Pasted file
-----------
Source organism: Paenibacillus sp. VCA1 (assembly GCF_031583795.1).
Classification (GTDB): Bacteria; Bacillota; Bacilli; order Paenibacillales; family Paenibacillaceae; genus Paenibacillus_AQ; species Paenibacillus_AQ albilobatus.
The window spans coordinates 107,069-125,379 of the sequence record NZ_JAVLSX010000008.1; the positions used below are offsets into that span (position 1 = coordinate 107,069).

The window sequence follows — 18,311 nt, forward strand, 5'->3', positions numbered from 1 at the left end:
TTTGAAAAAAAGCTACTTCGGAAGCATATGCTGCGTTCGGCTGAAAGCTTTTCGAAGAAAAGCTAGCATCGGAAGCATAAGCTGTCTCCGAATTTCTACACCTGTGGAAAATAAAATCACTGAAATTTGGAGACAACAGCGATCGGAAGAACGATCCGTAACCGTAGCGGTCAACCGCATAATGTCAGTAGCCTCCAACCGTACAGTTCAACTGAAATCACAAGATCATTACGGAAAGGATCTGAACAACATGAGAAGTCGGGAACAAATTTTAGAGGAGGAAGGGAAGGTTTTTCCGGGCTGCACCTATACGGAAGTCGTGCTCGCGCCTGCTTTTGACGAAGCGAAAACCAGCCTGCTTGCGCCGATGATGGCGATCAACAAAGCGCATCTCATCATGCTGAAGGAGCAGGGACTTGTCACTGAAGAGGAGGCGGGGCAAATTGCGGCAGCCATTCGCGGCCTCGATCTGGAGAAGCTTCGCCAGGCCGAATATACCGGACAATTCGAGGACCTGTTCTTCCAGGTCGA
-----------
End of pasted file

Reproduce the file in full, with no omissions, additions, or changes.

Source organism: Paenibacillus sp. VCA1 (assembly GCF_031583795.1).
Classification (GTDB): Bacteria; Bacillota; Bacilli; order Paenibacillales; family Paenibacillaceae; genus Paenibacillus_AQ; species Paenibacillus_AQ albilobatus.
The window spans coordinates 107,069-125,379 of the sequence record NZ_JAVLSX010000008.1; the positions used below are offsets into that span (position 1 = coordinate 107,069).

The window sequence follows — 18,311 nt, forward strand, 5'->3', positions numbered from 1 at the left end:
TTTGAAAAAAAGCTACTTCGGAAGCATATGCTGCGTTCGGCTGAAAGCTTTTCGAAGAAAAGCTAGCATCGGAAGCATAAGCTGTCTCCGAATTTCTACACCTGTGGAAAATAAAATCACTGAAATTTGGAGACAACAGCGATCGGAAGAACGATCCGTAACCGTAGCGGTCAACCGCATAATGTCAGTAGCCTCCAACCGTACAGTTCAACTGAAATCACAAGATCATTACGGAAAGGATCTGAACAACATGAGAAGTCGGGAACAAATTTTAGAGGAGGAAGGGAAGGTTTTTCCGGGCTGCACCTATACGGAAGTCGTGCTCGCGCCTGCTTTTGACGAAGCGAAAACCAGCCTGCTTGCGCCGATGATGGCGATCAACAAAGCGCATCTCATCATGCTGAAGGAGCAGGGACTTGTCACTGAAGAGGAGGCGGGGCAAATTGCGGCAGCCATTCGCGGCCTCGATCTGGAGAAGCTTCGCCAGGCCGAATATACCGGACAATTCGAGGACCTGTTCTTCCAGGTCGA